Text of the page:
Business School alumni recognised in Queen's Birthday Honours
17 June 2022
Congratulations to the business alumni recognised in this year’s Queen’s Birthday and Platinum Jubilee Honours list.
Dr Alastair MacCormick CNZM
For services to tertiary education and the community
Dr Alastair MacCormick is an Emeritus Professor at the University of Auckland, holding a range of roles between 1973 and 2002, including as Head of the Department of Management Studies at the School of Business and Economics, as well as Dean, Deputy Vice Chancellor (Academic) and Council member.
Professor MacCormick led the School of Business and Economics through a period of rapid growth and helped develop its strong international reputation. He was involved with tertiary education internationally through the New Zealand Committee for Pacific Economic Cooperation and APEC in the 1990s.
Since retirement in 2002 he has contributed to a broad range of education and technology focused initiatives. For more than 10 years, he has been a member of the New Zealand Government Innovation Board and the Callaghan Innovation Grants Committee. He is a Commissioner of the Tertiary Education Commission (TEC) and represents TEC on the Programme Board for the Reform of Vocational Education.
Within his community, he was a Board member since 1983 and Chair since 2016 of the Elizabeth Knox Home and Hospital, leading major redevelopment and extensions of the facilities. He has chaired the Matarangi Ratepayers Association and helped found and chair the Matarangi Community Trust. Dr MacCormick has been a Trustee of the Liggins Institute Trust and the Winston Churchill Memorial Trust.
Dr Ella Yvette Henry MNZM
For services to Māori, education and media
Dr Ella Henry has a background in sociology, business and Māori indigenous development and has been active in research, teaching and advocacy for Māori media for more than 20 years.
Dr Henry has worked at Auckland University of Technology (AUT) since 2008, initially in Māori Development and since 2019 at the Business School, where she is Director of Māori Advancement. She was Head of Puukenga School of Māori Education at Unitech from 2002 to 2004. She has endeavoured to accumulate knowledge of Māori history, culture and society, particularly examining gender complementarity in Māori cosmology and society, and apply this knowledge to contribute to better outcomes for Māori, specifically wāhine Māori and in the fields of media and academia.
She has been involved with the Māori screen industry as a writer, actor, presenter and commentator. She was Chair of Nga Aho Whakaari, the Association of Māori in Screen Production, which she helped establish. She was previously Chair of the Association of Women in Film and Television New Zealand. Dr Henry was a Treaty Negotiator for her iwi Ngātikahu ki Whangaroa and was a Trustee and Chair of the Post-Settlement Governance Entity until 2019.
Mr Gregory (Greg) Bernard Horton MNZM
For services to philanthropy and governance
Mr Greg Horton has provided financial support to a range of organisations, including Motor Neurone Disease New Zealand, and has raised hundreds of thousands of dollars for charitable causes.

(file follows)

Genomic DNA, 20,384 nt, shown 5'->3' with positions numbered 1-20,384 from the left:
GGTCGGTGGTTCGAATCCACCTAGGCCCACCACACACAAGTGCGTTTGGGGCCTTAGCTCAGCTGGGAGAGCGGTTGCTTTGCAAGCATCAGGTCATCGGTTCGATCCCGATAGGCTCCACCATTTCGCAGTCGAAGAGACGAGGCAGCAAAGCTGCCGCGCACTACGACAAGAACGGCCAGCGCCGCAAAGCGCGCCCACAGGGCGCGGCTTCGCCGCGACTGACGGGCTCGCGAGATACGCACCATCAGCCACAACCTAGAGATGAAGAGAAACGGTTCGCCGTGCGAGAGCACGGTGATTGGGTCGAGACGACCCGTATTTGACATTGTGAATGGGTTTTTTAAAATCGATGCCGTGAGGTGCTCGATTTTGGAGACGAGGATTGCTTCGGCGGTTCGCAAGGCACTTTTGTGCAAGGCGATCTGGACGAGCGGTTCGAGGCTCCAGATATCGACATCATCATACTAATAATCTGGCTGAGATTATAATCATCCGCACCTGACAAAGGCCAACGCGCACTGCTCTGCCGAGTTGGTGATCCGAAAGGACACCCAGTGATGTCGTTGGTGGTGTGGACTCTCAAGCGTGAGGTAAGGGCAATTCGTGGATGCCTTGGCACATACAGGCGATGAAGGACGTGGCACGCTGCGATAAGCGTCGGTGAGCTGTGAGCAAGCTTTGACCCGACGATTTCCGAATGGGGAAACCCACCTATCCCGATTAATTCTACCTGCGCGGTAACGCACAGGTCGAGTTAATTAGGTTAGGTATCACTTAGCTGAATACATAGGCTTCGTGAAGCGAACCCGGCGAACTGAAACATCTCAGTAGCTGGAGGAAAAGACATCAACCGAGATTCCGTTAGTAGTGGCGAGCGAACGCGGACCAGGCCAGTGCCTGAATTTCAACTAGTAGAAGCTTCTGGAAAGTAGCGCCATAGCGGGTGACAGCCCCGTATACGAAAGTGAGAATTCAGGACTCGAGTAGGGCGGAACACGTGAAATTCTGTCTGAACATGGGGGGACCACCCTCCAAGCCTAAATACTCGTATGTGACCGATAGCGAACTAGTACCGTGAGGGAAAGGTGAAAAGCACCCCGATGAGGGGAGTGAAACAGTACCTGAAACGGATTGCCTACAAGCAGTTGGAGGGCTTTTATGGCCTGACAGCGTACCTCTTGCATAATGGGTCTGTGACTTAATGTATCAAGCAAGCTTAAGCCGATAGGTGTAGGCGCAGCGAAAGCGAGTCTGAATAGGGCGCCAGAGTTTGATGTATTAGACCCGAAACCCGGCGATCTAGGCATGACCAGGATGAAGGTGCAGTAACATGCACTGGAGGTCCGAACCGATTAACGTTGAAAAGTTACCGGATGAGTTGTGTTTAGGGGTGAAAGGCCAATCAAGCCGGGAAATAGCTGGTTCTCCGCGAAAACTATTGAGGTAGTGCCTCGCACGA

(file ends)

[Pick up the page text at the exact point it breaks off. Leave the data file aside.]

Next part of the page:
Mr Horton has contributed to the University of Auckland Foundation for 12 years, particularly to the Law School. He was a committee member of the Leading the Way Campaign from 2007 to 2012, which raised $201 million for the University. He has been Chair of the Saint Kentigern Boys’ School Roselle Foundation since 2015, raising $1.8 million for the school to refurbish and seismic-strengthen Roselle House.
He has been a Board member of Emirates Team New Zealand since 2013. He is a former director of Fulton Hogan, and as a business advisor has continued to support Fulton Hogan as well as several other entities including Silver Fern Farms and Seeka. He is a former Chairman and Acting Chief Executive of Motor Neurone Disease New Zealand. Mr Horton, who lives with Motor Neurone Disease, personally raised $750,000 for the organisation in 2021.
Ms Ellen Huia (Reremoana) Norman QSM
For services to Māori and mental health
Ms Reremoana Norman has spent more than 25 years in mental health services in Auckland and Northland.
Ms Norman began her career in mental health in South Auckland in 1993 during a period of change with the closure of Kingseat Psychiatric Hospital, an increase in community based mental health services, and a drive to improve Māori mental health. With Counties Manukau DHB from 1999 to 2006, she advocated for Māori equity, developed Māori clinicians and kaumatua services, and represented Māori on regional and national mental health forums. She was then District Manager Far North Mental Health and Addictions at Northland DHB from 2007 to 2017, during which time she faced challenges such as paedophilia disclosures, increased criminal activity, high suicide rates and other factors impacting the community.
She was Director of Māori Development and Manager of Community Engagement roles with the Mental Health Foundation of New Zealand. She was member and Chair of the Board of Trustees of Te Rau Matatini (now Te Rau Ora), the national centre for Māori workforce development, education and cultural capability. She is Chair of Ngāti Kahu Social and Health, Trustee of Ngāti Kahu ki Tamaki, and Treasurer of Te Paatu Marae. Ms Norman is Māori Suicide Postvention Coordinator for Manurewa Marae and established several initiatives for mental health education.
These official citations were reproduced from the Cabinet Office, Honours Unit. Copyright: Creative Commons Attribution 4.0 International.